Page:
Art & Ag in Yolo County

Subi Blue, my 2017 Subaru Outback, headed to Woodland on Thursday to a working farm for a morning of photography with friends. Headed out early to hopefully get better light and beat the summer heat.

Camera gear stowed, directions printed, and Jeanne and Laura safely fastened we headed to Fong Farm. Upon arrival Nancy greeted us with a map of this farm. I was told that the Farm gave us unlimited access, but be sure to park on the side of the road. The barn and metal shop provided many photo opportunities.

Time stops for no one!
Shapes and textures abound.
Parts from days gone by
Bolts of some kind
All eyes are on you!

Driving down dusty roads past a tomato field my Subi Blue gathered a fine coating of silty dust.

Barn surrounded by field of tomatoes 🍅.

At some Art & Ag events some information is shared about the workings of the farm. Here our map was our only guide. I wondered how these tomato field was harvested.

Three dogs greeted my car as we rounded the bend. I will give the a treat, and a “Good dogs” for doing the job of watch dog. Came right up I front of the car and tried very hard from discouraging me from driving down the dusty road. Sorry no phot opportunity here. No dogs were hurt, and eventually they trotted home.

Next we passed a field of yellow and orange thistles. Being a city girl I couldn’t imagine why a farmer would plant so many thistles. They are interesting flowers to photograph, but a bouquet of thistles?

Then we checked the map, and discovered we were looking at a field of safflowers. Ok, armed with no knowledge, I am guessing safflower oil?

Safflower field as far as the eye can see

Plein Air artists also enjoy the Yolo County Art & Ag events.

Painting a willow tree along the canal
My artist perspective. Safflower field in the background. Sutter Buttes in the distance.

That ended the tour of the Fong Farm. We went in search for a field of Sunflowers. I had already visited a field earlier in the month, but now I had my new Fujifilm xf 80 macro lens with me.

My best bee capture
One resilient sunflower standing up to time
Shadows captured in the backlit flower
Not ready for prime time
My best side please
Take time to see another point of view
Think about the BEES! Where would we be?
Bowing down. Countdown till the sunflower season ends.

Denny’s for lunch and then home.

One last stop for my Subi Brown. Bob’s Car Wash. Needed to get a full wash including undercarriage. After such a day I am glad that I put off going to the farm with a clean car. Wow!

Time out for Puppies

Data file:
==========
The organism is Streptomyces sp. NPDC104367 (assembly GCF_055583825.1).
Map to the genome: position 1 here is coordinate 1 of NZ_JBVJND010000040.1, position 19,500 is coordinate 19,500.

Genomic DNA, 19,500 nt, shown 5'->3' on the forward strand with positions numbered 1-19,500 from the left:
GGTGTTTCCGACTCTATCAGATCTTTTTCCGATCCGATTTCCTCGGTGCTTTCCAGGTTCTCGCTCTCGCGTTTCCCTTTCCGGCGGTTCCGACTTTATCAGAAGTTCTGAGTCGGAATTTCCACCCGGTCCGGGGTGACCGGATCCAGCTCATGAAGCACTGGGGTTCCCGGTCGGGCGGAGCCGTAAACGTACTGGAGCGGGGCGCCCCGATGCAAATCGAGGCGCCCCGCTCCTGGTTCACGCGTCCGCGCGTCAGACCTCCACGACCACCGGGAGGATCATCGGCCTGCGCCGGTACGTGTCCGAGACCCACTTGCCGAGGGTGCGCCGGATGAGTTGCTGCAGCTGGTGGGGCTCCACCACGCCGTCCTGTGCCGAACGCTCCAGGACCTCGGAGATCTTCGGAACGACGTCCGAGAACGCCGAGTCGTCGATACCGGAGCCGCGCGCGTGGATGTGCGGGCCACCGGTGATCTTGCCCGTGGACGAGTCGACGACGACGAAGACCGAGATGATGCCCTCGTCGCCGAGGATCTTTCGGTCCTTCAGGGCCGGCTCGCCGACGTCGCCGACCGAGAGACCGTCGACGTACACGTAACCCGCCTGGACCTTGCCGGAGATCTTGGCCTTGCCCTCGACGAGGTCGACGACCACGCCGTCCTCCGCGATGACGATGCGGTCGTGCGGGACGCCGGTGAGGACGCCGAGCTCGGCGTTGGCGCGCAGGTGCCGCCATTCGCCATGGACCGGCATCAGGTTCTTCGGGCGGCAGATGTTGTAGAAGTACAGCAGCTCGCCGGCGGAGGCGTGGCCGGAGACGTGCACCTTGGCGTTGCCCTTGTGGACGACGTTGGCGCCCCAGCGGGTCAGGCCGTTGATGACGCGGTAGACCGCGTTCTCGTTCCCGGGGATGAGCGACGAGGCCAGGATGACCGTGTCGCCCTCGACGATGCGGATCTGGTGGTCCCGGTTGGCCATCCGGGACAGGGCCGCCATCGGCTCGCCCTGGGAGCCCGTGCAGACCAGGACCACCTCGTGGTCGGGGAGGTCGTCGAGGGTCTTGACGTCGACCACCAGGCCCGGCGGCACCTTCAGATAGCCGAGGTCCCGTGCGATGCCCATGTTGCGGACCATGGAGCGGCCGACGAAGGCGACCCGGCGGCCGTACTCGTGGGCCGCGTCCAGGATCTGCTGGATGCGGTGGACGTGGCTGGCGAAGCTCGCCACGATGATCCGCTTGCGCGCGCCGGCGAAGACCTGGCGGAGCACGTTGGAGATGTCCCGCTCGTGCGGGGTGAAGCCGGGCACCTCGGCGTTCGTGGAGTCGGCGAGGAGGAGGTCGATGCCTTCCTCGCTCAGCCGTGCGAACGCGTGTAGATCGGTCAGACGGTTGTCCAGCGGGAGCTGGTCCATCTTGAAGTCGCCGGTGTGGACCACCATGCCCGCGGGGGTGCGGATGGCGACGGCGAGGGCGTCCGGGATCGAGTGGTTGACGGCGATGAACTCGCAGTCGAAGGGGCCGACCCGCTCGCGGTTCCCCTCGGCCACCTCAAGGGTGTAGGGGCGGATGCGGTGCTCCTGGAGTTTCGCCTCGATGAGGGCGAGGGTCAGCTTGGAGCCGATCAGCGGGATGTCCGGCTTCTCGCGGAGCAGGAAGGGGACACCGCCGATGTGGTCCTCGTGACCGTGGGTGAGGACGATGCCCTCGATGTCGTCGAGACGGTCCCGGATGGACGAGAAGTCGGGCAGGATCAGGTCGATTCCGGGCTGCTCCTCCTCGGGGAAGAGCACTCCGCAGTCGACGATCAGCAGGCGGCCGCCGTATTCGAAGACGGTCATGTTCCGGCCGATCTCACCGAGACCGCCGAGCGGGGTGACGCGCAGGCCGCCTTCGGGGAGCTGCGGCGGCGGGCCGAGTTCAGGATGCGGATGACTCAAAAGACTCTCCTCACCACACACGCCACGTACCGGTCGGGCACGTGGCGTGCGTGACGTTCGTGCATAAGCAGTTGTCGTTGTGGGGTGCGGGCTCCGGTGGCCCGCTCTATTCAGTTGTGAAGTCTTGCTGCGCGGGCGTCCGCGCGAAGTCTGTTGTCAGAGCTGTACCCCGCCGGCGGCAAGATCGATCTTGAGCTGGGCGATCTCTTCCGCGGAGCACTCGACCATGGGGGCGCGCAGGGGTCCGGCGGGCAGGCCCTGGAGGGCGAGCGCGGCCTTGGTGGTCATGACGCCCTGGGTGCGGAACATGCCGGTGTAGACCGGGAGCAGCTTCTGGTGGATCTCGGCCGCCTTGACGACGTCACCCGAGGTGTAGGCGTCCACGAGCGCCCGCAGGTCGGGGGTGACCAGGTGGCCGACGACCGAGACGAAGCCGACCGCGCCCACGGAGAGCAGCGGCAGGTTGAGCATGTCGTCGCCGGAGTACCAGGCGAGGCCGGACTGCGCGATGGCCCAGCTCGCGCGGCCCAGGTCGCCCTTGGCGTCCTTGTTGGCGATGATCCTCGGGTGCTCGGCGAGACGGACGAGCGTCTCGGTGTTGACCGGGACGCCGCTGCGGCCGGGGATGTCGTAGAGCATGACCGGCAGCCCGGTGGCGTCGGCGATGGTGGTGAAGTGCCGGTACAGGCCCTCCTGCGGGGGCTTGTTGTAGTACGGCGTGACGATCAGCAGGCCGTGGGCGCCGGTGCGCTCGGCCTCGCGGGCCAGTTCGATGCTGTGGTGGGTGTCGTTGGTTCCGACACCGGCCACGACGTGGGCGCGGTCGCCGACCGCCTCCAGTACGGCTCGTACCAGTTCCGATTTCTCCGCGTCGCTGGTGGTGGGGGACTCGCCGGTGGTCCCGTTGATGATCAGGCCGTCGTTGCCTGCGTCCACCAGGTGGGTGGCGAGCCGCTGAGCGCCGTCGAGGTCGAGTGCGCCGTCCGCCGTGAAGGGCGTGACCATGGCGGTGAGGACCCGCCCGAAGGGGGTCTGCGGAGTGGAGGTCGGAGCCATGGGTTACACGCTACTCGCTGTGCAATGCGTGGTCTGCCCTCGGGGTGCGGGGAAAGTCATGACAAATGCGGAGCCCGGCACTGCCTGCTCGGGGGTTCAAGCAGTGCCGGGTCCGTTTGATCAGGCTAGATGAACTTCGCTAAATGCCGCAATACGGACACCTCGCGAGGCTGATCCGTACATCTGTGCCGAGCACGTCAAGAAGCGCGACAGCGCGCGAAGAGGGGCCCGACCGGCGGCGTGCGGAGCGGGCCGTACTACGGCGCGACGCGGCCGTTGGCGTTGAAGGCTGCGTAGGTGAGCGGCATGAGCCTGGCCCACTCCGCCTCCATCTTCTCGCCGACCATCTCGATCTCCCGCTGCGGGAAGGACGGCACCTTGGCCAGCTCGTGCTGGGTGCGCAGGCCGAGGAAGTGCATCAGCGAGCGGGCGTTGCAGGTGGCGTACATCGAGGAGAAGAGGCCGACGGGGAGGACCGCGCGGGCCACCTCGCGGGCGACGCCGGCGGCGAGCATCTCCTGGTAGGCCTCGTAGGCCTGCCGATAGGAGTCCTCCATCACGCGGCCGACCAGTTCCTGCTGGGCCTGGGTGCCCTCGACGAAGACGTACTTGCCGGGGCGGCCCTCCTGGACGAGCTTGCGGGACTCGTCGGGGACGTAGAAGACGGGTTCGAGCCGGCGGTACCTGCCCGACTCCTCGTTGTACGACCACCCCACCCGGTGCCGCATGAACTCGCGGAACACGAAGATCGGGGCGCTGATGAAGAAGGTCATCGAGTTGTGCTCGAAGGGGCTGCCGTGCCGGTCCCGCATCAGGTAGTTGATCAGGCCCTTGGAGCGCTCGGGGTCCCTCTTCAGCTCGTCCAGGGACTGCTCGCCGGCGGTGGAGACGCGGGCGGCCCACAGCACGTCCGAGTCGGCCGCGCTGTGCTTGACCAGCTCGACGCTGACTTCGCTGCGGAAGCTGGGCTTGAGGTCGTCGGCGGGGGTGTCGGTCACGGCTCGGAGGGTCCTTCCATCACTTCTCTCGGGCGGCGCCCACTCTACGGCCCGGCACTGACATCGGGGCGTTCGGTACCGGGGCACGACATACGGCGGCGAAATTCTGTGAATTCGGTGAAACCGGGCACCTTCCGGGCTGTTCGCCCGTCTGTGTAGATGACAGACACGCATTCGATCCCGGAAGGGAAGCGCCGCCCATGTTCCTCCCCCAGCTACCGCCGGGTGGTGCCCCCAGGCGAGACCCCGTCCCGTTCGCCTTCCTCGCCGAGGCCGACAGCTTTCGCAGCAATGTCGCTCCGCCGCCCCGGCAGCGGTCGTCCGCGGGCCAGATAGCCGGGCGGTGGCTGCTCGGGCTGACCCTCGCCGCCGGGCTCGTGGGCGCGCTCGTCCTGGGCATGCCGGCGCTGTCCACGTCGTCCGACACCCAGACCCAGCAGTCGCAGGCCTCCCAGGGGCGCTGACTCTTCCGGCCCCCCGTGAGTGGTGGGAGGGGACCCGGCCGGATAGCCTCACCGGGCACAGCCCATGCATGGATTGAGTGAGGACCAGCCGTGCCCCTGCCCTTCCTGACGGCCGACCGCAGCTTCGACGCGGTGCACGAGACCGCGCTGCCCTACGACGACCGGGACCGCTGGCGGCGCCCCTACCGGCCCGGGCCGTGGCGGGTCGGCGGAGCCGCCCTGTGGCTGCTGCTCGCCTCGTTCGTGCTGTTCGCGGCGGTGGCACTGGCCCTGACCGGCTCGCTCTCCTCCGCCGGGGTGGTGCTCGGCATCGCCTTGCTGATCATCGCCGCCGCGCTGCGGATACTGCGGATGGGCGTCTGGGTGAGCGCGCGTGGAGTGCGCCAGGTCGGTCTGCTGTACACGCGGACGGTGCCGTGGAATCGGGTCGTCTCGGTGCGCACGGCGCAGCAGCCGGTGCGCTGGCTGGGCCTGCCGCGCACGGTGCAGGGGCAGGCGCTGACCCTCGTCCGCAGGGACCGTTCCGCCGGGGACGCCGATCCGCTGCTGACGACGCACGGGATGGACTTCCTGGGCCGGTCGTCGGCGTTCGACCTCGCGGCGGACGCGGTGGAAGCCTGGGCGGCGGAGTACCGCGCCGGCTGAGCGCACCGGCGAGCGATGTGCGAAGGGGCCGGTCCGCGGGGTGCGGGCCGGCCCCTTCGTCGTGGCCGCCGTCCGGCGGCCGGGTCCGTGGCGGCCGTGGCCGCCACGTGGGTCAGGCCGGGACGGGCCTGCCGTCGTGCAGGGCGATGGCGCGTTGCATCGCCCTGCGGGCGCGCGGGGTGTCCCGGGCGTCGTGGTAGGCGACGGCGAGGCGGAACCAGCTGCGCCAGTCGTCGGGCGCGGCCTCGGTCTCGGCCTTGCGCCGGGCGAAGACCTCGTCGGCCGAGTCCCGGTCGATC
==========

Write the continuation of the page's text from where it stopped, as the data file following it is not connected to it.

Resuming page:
My friend’s Golden retriever is a CCI breeder dog. At six weeks Okeara’s pups need socializing. This morning I met her 7 puppies. I am very puppy deprived, and I enjoyed my time with these pups. Playing and taking photographs brought me to my happy place.

Lab/Golden boy fell fast asleep
Reddest pup looks worried. I wonder what is on his mind. Probably just his next meal!
Played hard, tuckered out.

I brought over my Fuji xt2 and started with my 18-55mm kit lens. After a little while I pulled out my newest lens to see what it could do when it wasn’t getting closer in macro mode. This may end up being a favorite portrait lens also.

Kendra takes care of Okeara for about two weeks before the pups are due. Then she takes on the job of caring for the pups until they are released to their puppy raiser at 8 weeks of age. “Canine Companions puppies are raised by volunteers who take them to puppy classes to teach them basic obedience and house manners. When the puppies are old enough to enter our professional training program, Canine Companions dogs come to one of our six regional training centers, located in Northern California, Southern California, Texas, Ohio, New York and Florida.” Information provided by CCI website.

Puppy Love

Wanda raised Okeara, and will now be raising Okeara’s puppy Ragu.

Ragu being cradled by Wanda
An upside down cradle to calm Ragu down
Such a big bundle of joy for a 6 week old
Lots of love coming her way!

Canine Companions for Independence is a worthwhile organization that does such good for everyone it touches! Over the years I have met some puppy raisers, photographed their pups and learned training tips from this organization. Thanks CCI for letting me in!

Getting Closer

Macro photography done well, takes patience. I usually think of myself as a patient person. To get a good image it should be clear. That means I need to stop motion. A small breeze on a summer’s day appears like a gale force wind when seen close up. I stepped away from using past macro lenses because each time I placed the lens on the camera the winds would start up.

I recently converted a concrete birdbath into a succulent garden. Last year I cleaned, filled, and refilled the birdbath. I bought a water stirrer gadget to encourage birds to visit, and keep mosquitoes away. With all my effort I only saw an occasional bird stop by. Word did not get around my neighborhood. So this year after holes were drilled in the concrete I filled it with many different succulents. The up-side is that these plants are not subject to the wind. 

So armed with my new macro lens I ventured out to my backyard. My first attempt to use the Fujifilm xf 80mm lens with my Fuji xt2 camera.

Captured this Red Pagoda Succulent
This dragonfly appeared at just the right time.
Watched me and let me get closer!

Camera Totin’ Days outing to Green Acres Nursery fit right into my macro practice.

Cornflower
I think this is a Chrysanthemum, but I could be wrong.

I like the way this lens handles the sharp and soft parts of the image. This is called depth of field.

Using the focal length of 80mm I think this lens did a great job of capturing this portrait.

A customer at Green Acres captured
With a bit of imagination you can see the kid jumping for joy!
I spied a carpenter bee hovering around.

This lens passed the test! I have a new focus! Yes!